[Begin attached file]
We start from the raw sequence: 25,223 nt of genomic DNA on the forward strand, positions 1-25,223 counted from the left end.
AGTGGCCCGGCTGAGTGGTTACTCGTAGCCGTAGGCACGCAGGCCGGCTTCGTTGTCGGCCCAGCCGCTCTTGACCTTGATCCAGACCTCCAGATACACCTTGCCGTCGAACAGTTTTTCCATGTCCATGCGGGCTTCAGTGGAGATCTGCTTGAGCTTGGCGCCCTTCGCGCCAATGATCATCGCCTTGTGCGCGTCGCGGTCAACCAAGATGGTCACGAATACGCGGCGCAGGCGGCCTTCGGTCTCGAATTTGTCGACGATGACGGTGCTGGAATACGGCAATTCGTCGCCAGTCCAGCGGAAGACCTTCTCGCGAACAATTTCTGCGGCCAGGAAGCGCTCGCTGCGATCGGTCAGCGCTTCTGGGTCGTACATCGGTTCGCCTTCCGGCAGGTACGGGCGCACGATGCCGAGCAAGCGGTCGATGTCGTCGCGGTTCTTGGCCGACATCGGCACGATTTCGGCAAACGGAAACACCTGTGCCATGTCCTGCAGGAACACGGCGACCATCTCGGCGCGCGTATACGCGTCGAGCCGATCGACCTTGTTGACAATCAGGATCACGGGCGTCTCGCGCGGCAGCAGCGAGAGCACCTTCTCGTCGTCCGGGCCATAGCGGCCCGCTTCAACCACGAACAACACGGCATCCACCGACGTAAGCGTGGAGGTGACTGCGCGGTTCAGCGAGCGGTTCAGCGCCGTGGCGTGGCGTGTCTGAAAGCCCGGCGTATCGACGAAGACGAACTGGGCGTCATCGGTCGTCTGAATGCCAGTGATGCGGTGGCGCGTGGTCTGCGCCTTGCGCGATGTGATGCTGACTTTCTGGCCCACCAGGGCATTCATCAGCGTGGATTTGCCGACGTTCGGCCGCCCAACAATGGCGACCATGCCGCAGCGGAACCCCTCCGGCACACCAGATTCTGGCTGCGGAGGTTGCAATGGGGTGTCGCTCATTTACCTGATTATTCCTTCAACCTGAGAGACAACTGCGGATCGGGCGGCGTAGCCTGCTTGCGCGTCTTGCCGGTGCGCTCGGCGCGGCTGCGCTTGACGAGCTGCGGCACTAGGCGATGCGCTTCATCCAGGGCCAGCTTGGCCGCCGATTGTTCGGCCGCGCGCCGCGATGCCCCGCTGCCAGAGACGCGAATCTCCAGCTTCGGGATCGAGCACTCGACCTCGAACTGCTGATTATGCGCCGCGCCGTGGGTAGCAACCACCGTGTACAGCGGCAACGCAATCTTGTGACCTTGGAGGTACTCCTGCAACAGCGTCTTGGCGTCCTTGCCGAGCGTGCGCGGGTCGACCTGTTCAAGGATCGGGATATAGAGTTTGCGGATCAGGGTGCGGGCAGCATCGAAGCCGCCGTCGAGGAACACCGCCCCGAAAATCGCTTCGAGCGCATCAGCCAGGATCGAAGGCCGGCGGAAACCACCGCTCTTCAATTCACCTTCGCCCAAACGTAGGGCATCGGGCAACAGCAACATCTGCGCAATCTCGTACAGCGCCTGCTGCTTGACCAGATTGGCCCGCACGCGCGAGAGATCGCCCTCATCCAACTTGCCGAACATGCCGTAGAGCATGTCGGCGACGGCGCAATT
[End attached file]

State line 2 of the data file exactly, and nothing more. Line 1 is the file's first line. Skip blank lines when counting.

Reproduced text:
AGTGGCCCGGCTGAGTGGTTACTCGTAGCCGTAGGCACGCAGGCCGGCTTCGTTGTCGGCCCAGCCGCTCTTGACCTTGATCCAGACCTCCAGATACACCTTGCCGTCGAACAGTTTTTCCATGTCCATGCGGGCTTCAGTGGAGATCTGCTTGAGCTTGGCGCCCTTCGCGCCAATGATCATCGCCTTGTGCGCGTCGCGGTCAACCAAGATGGTCACGAATACGCGGCGCAGGCGGCCTTCGGTCTCGAATTTGTCGACGATGACGGTGCTGGAATACGGCAATTCGTCGCCAGTCCAGCGGAAGACCTTCTCGCGAACAATTTCTGCGGCCAGGAAGCGCTCGCTGCGATCGGTCAGCGCTTCTGGGTCGTACATCGGTTCGCCTTCCGGCAGGTACGGGCGCACGATGCCGAGCAAGCGGTCGATGTCGTCGCGGTTCTTGGCCGACATCGGCACGATTTCGGCAAACGGAAACACCTGTGCCATGTCCTGCAGGAACACGGCGACCATCTCGGCGCGCGTATACGCGTCGAGCCGATCGACCTTGTTGACAATCAGGATCACGGGCGTCTCGCGCGGCAGCAGCGAGAGCACCTTCTCGTCGTCCGGGCCATAGCGGCCCGCTTCAACCACGAACAACACGGCATCCACCGACGTAAGCGTGGAGGTGACTGCGCGGTTCAGCGAGCGGTTCAGCGCCGTGGCGTGGCGTGTCTGAAAGCCCGGCGTATCGACGAAGACGAACTGGGCGTCATCGGTCGTCTGAATGCCAGTGATGCGGTGGCGCGTGGTCTGCGCCTTGCGCGATGTGATGCTGACTTTCTGGCCCACCAGGGCATTCATCAGCGTGGATTTGCCGACGTTCGGCCGCCCAACAATGGCGACCATGCCGCAGCGGAACCCCTCCGGCACACCAGATTCTGGCTGCGGAGGTTGCAATGGGGTGTCGCTCATTTACCTGATTATTCCTTCAACCTGAGAGACAACTGCGGATCGGGCGGCGTAGCCTGCTTGCGCGTCTTGCCGGTGCGCTCGGCGCGGCTGCGCTTGACGAGCTGCGGCACTAGGCGATGCGCTTCATCCAGGGCCAGCTTGGCCGCCGATTGTTCGGCCGCGCGCCGCGATGCCCCGCTGCCAGAGACGCGAATCTCCAGCTTCGGGATCGAGCACTCGACCTCGAACTGCTGATTATGCGCCGCGCCGTGGGTAGCAACCACCGTGTACAGCGGCAACGCAATCTTGTGACCTTGGAGGTACTCCTGCAACAGCGTCTTGGCGTCCTTGCCGAGCGTGCGCGGGTCGACCTGTTCAAGGATCGGGATATAGAGTTTGCGGATCAGGGTGCGGGCAGCATCGAAGCCGCCGTCGAGGAACACCGCCCCGAAAATCGCTTCGAGCGCATCAGCCAGGATCGAAGGCCGGCGGAAACCACCGCTCTTCAATTCACCTTCGCCCAAACGTAGGGCATCGGGCAACAGCAACATCTGCGCAATCTCGTACAGCGCCTGCTGCTTGACCAGATTGGCCCGCACGCGCGAGAGATCGCCCTCATCCAACTTGCCGAACATGCCGTAGAGCATGTCGGCGACGGCGCAATT